Back in April of 2012, a key trend had emerged -- people were choosing lower-cost notebook PCs. The Wintel partnership was concerned. If the trend gained momentum, then profits would surely be impacted. Intel responded with the Ultrabook campaign, in an attempt to "correct" the market.
The result of this huge marketing investment by Intel was "cinematic and epic" -- but clearly not in a way that was intended. The outcome from the campaign and the apparent lessons-learned are truly one of the most insightful marketing case studies of the decade.
Why? This was an irrefutable example of how traditional mass-media marketing was no longer able to significantly influence buyer sentiment. Moreover, the size of an advertising and promotion budget won't translate into market development gains, if and when it rejects a compelling trend in the marketplace.
The Reality: a New Era of Computing
The Average Selling Price (ASP) of Ultrabooks and media tablets declined by 7.8 percent in 2014, as the market matured (reaching commodity status), thereby allowing these devices to become more affordable in all markets.
According to the latest worldwide market study by ABI Research, the average weeks of household income needed to buy a tablet or Ultrabook both declined by approximately 30 percent year-over-year -- making them attainable to a much wider range of consumers around the globe.
"Across 22 different countries between 2013 and 2014, there was an 8.5 percent decline for the ASP of tablets and 7.1 percent for Ultrabooks," said Stephanie Van Vactor, research analyst at ABI Research. "This decline is allowing these devices to reach a larger audience in a wider range of countries."
The much welcomed affordability of new personal technology devices is strongest in many mature markets -- such as the United States, Japan, and Germany -- primarily due to the higher household income.
However, ABI highlights that Chile experienced the largest decline in ASP -- 56 percent for both tablets and Ultrabooks combined. Tablets experienced the largest decline at 70.3 percent, due to the increase in selection and competition caused by lower-end devices entering the market between 2013 and 2014.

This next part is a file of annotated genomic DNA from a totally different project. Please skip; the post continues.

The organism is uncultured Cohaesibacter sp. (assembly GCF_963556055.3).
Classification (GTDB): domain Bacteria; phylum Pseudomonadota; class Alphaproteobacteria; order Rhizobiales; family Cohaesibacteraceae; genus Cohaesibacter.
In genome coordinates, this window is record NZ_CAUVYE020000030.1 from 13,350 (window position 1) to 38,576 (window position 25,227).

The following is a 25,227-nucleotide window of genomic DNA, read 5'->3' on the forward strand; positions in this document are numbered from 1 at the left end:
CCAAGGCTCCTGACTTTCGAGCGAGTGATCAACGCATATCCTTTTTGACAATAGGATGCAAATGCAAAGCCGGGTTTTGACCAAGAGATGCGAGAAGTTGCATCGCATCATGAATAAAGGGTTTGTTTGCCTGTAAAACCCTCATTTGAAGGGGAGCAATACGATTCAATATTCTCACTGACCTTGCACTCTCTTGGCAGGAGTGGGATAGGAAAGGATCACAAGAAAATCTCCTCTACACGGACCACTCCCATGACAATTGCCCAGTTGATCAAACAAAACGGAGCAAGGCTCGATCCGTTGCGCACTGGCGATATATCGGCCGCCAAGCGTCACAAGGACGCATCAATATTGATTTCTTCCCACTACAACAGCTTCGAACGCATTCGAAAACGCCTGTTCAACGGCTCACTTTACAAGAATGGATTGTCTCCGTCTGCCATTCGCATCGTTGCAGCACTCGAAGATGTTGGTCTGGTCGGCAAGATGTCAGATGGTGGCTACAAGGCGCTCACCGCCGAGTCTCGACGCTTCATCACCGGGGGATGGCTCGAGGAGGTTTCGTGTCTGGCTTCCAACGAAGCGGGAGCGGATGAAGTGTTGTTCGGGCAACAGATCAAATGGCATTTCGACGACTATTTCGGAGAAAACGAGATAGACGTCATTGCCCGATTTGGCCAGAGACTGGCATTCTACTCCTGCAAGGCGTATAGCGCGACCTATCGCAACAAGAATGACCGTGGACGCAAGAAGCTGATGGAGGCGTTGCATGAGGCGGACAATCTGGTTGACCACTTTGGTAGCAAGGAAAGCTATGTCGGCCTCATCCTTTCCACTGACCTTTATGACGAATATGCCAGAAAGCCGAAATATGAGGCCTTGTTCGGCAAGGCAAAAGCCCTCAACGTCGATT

As shown in Chart 1, the most noticeable change in affordability for weeks to buy for Ultrabooks and tablets occurred in Indonesia. In 2013, ABI data shows that 11 weeks of income were needed to purchase an Ultrabook and nearly four weeks for tablets.
In 2014, the weeks of income needed to purchase an Ultrabook declined by 47 percent, dropping to 5.9 weeks, and for tablets weeks of income declined by 60 percent, dropping to 1.5 weeks.
"Partly due to the increase in models and price points in e-commerce, Indonesia, like many other developing markets, is a good example of the commoditizing of these devices," explains Van Vactor.
Market maturation will continue this effect through 2015, especially as competition (i.e. Chromebooks and Linux) increases and device affordability continues to prosper as a result. Over the next year, ABI predicts that competition will again surge and ASPs will continue to decline -- this is the market reality; granted, it's an inconvenient truth for the Wintel partnership.
Besides, a much greater shift toward lower-cost computing power and the ongoing accelerated adoption of open-source software is about to unfold in the second phase of this transformation. The next-generation data center -- known as the hyperscale or web-scale phenomenon -- will have an equally dramatic impact on the Global Networked Economy. Stay tuned...